Most of the Biden images were of him sniffing women. These were sometimes real photos but were often poorly photoshopped.

Some messages were actually written out and sincere in various states of hopefulness and exhaustion. “This whole year I haven’t been able to join my friends at the pub,” one Briton lamented. “Hopefully 2020 will bring more friends and more beer.” Teenagers lamented heartbreak and homework (“RIP MY GPA,” “I fucking hate Ms. Roberts’ algebra class,” or rambling, angsty juvenile missives about epic love). Parents, meanwhile, feared for the future of their children (“My kid doesn’t understand what it’s like to play with other kids”). Trans women, men, and nonbinary senders pleaded for acceptance from their estranged, homophobic family, or, variously, praised their partners or paramours for their acceptance and love. People pleaded for racial justice and awareness of issues of racial justice,


Toward a global and delightfully bizarre discourse

Mostly, though, people didn’t write per se. They spoke in the new global language of memes, starting with what I might call “stock” content. Neither meme, animal, vegetable, nor mineral. There were a few that utterly baffled me– “The Entire Script From The Bee Movie” I got a few dozen times, and I still don’t understand why. Another popular one was some line that apparently originated from TikTok about how “I ain’t never seen two pretty best friends, there’s always an ugly one”).

There were plenty of screencaps of Rick Astley dancing, or just the lyrics to his song. While the concept of Rickrolling is as delightfully saturated with postmodern weirdness, as a tres leches cake is with condensed milk, the practice loses its effect when the recipient clearly sees what you are trying to accomplish. Following my first day, when I rubber-stamped most entries, I wholeheartedly embraced Andy’s dictum to “use extreme prejudice” when approving messages. We did, after all, have 18,000 messages to get through.

…with or without a common spoken or written tongue

Evidenced in the universal language of memes, perhaps the most singular cultural quality of Dumpsterfire was its cosmopolitanism. This was best exemplified in the dozens of languages I came across in submissions. All told, I fielded messages in English, Spanish, Danish, Dutch, Swedish, Norwegian, Finnish, Hungarian, Catalan, Turkish, Estonian, Arabic, Persian, Japanese, Tagalog, Chinese, Czech, Slovak, Polish, Macedonian, Russian, Ukrainian, Croatian, Greek, Italian, French, Portuguese. Once I came across a language that I didn’t recognize that Google Translate didn’t recognize, either. This kind of thing makes me giddy. Leave me alone, I’m a nerd.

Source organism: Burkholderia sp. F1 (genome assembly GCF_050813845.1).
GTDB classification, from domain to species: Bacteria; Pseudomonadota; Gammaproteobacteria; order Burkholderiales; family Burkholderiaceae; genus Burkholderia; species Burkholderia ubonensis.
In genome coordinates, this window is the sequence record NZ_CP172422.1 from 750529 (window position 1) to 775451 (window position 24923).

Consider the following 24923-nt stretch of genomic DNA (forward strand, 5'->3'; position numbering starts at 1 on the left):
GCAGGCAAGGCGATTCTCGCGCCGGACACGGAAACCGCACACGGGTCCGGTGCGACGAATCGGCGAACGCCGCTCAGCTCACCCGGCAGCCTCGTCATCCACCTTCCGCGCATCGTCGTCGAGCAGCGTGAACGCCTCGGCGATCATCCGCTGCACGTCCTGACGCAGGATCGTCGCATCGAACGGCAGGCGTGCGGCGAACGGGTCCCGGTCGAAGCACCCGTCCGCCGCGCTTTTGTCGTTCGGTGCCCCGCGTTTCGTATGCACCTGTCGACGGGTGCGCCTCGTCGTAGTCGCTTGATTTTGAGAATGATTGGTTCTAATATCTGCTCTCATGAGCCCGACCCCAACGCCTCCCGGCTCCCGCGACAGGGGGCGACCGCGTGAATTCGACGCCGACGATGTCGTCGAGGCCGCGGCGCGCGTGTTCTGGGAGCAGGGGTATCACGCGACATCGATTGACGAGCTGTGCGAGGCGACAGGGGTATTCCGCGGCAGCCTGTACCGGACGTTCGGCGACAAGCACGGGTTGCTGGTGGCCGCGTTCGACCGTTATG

Truth be told, I’m pretty good at languages. It’s one of the few things that I both genuinely enjoy and can also relate to at this sort of deeper, cosmic or spiritual level. Trying to speak a foreign language is sort of like trying an exotic new pastry. You think about its social and economic context a bit, but the most exciting part is feeling it on your tongue– how it’s different from the other thing you tried before, the chemical composition of it, the taste, the feel. The mouth is a weird fucking organ like that– used in the pursuit of, well, communication, nutrition, intimacy, tactile exploration, and sexual pleasure, and quite vitally to all five.

Languages are sort of like a puzzle. If you speak one, it fills in a bunch of missing pieces on the board for the next one. As a roughly-fluent German speaker, I can often figure out the gist of Germanic languages. This includes Dutch, Danish & Swedish, and, to a lesser degree, Norwegian. Icelandic has some words that have traceable Germanic roots, but, beyond that, it is quite mysterious.

I can look at the Dutch “Koninklijke Nederlandse Hoogovens en Staalfabrieken” and translate it without thinking about it to the nearly identical German, “königliche niederländische Hochöfen und Stahlfabrik,” or, in English, “Royal Dutch Blast Furnaces And Steel Mills.” Hoogovens -> Hochofens -> High Ovens -> Blast furnace. I eat this stuff up. Romance-wise, I can muddle my way through Spanish as well as a bit of Portuguese, Catalan, French, and Italian.

Twitch, TikTok, YouTube: The Gamers Arrive

So, back to the fire: While I don’t actually speak a word of Portuguese, I can understand what I’m reading when I see phrases like, “GOULARTE me enviou aqui!” (“GOULARTE sent me here!”) or, “quem está lendo isso é GAY” (“whoever reading this is gay”). Both of these phrases are close enough to Spanish for me to understand. Goularte is, I surmised, some gamer channel. In a profoundly ironic twist of the global phenomenon of teenage insecurity around sexuality, American teenagers seem equally convinced that the reader is gay (often appended, in English or Portuguese, with something to the effect of “lolololol” or “hi mom”). Weirder still was the fact that Brazilian teenagers seem just as obsessed with Japan and anime as their American counterparts (“親日,” or shinnichi, the Japanese call this), evidenced by usernames, the mishmash of language, and imagery.